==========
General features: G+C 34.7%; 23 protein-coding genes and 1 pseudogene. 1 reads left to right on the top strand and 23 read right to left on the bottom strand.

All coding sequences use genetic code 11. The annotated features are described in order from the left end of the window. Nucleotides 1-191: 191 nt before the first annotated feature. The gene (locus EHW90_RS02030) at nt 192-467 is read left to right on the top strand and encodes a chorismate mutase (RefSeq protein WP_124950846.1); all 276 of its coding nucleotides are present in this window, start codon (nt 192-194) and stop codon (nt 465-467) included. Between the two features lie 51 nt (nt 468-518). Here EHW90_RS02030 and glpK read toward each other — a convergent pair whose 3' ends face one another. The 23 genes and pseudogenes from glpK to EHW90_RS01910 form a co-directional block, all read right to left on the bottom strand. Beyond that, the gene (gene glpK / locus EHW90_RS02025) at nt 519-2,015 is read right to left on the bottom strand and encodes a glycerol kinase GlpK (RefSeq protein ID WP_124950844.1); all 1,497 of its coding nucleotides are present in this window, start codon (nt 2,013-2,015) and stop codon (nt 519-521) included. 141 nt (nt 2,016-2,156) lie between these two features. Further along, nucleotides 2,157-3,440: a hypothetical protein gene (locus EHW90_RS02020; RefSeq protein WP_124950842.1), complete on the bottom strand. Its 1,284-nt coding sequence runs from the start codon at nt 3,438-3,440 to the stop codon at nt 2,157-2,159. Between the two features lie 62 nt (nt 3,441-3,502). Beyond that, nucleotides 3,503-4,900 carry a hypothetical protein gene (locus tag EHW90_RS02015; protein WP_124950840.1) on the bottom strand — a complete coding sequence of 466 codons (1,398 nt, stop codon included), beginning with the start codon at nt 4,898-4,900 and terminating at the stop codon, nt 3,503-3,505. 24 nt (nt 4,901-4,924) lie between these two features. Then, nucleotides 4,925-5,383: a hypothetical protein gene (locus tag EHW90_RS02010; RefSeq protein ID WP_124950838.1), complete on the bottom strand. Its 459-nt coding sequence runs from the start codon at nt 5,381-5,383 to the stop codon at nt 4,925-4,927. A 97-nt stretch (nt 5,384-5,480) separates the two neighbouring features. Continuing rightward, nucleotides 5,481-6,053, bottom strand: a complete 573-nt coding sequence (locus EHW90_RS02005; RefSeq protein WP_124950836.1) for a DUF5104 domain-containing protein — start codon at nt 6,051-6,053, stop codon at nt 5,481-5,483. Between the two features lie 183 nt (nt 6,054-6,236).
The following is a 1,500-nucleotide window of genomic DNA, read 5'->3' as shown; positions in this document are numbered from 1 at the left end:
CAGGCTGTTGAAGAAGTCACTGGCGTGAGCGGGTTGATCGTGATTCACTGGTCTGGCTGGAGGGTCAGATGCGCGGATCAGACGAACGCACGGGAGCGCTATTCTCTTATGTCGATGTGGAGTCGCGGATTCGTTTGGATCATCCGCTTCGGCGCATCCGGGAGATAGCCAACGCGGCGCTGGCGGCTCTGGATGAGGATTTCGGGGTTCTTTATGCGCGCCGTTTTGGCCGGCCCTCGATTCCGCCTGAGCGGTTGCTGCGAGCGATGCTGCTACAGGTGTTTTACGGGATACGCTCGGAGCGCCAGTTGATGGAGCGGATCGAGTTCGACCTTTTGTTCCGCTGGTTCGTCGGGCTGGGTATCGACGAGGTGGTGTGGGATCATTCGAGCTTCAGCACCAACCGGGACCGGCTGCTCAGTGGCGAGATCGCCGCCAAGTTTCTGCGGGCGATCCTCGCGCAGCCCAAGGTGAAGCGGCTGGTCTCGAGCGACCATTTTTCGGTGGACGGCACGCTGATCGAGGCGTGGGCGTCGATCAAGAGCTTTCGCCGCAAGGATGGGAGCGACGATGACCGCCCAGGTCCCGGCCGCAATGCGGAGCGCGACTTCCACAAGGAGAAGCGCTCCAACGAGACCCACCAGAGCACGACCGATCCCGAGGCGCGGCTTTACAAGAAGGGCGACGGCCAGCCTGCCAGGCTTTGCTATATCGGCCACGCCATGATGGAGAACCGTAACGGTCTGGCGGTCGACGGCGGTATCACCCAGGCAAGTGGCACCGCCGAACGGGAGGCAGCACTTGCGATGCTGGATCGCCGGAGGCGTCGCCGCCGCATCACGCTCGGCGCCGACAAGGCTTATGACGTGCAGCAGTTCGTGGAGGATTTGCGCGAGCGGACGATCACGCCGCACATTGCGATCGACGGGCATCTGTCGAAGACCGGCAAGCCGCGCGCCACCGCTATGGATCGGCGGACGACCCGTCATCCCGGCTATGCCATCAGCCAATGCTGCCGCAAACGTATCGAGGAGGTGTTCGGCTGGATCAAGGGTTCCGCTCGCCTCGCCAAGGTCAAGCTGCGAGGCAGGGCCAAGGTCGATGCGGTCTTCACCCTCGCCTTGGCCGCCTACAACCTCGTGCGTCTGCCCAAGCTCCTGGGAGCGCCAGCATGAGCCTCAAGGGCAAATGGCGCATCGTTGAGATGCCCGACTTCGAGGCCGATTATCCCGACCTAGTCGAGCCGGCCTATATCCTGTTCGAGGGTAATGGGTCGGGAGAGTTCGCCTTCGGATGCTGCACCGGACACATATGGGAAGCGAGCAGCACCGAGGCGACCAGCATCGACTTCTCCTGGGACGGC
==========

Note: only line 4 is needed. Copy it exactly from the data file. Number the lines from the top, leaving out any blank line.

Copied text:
CAGGCTGTTGAAGAAGTCACTGGCGTGAGCGGGTTGATCGTGATTCACTGGTCTGGCTGGAGGGTCAGATGCGCGGATCAGACGAACGCACGGGAGCGCTATTCTCTTATGTCGATGTGGAGTCGCGGATTCGTTTGGATCATCCGCTTCGGCGCATCCGGGAGATAGCCAACGCGGCGCTGGCGGCTCTGGATGAGGATTTCGGGGTTCTTTATGCGCGCCGTTTTGGCCGGCCCTCGATTCCGCCTGAGCGGTTGCTGCGAGCGATGCTGCTACAGGTGTTTTACGGGATACGCTCGGAGCGCCAGTTGATGGAGCGGATCGAGTTCGACCTTTTGTTCCGCTGGTTCGTCGGGCTGGGTATCGACGAGGTGGTGTGGGATCATTCGAGCTTCAGCACCAACCGGGACCGGCTGCTCAGTGGCGAGATCGCCGCCAAGTTTCTGCGGGCGATCCTCGCGCAGCCCAAGGTGAAGCGGCTGGTCTCGAGCGACCATTTTTCGGTGGACGGCACGCTGATCGAGGCGTGGGCGTCGATCAAGAGCTTTCGCCGCAAGGATGGGAGCGACGATGACCGCCCAGGTCCCGGCCGCAATGCGGAGCGCGACTTCCACAAGGAGAAGCGCTCCAACGAGACCCACCAGAGCACGACCGATCCCGAGGCGCGGCTTTACAAGAAGGGCGACGGCCAGCCTGCCAGGCTTTGCTATATCGGCCACGCCATGATGGAGAACCGTAACGGTCTGGCGGTCGACGGCGGTATCACCCAGGCAAGTGGCACCGCCGAACGGGAGGCAGCACTTGCGATGCTGGATCGCCGGAGGCGTCGCCGCCGCATCACGCTCGGCGCCGACAAGGCTTATGACGTGCAGCAGTTCGTGGAGGATTTGCGCGAGCGGACGATCACGCCGCACATTGCGATCGACGGGCATCTGTCGAAGACCGGCAAGCCGCGCGCCACCGCTATGGATCGGCGGACGACCCGTCATCCCGGCTATGCCATCAGCCAATGCTGCCGCAAACGTATCGAGGAGGTGTTCGGCTGGATCAAGGGTTCCGCTCGCCTCGCCAAGGTCAAGCTGCGAGGCAGGGCCAAGGTCGATGCGGTCTTCACCCTCGCCTTGGCCGCCTACAACCTCGTGCGTCTGCCCAAGCTCCTGGGAGCGCCAGCATGAGCCTCAAGGGCAAATGGCGCATCGTTGAGATGCCCGACTTCGAGGCCGATTATCCCGACCTAGTCGAGCCGGCCTATATCCTGTTCGAGGGTAATGGGTCGGGAGAGTTCGCCTTCGGATGCTGCACCGGACACATATGGGAAGCGAGCAGCACCGAGGCGACCAGCATCGACTTCTCCTGGGACGGC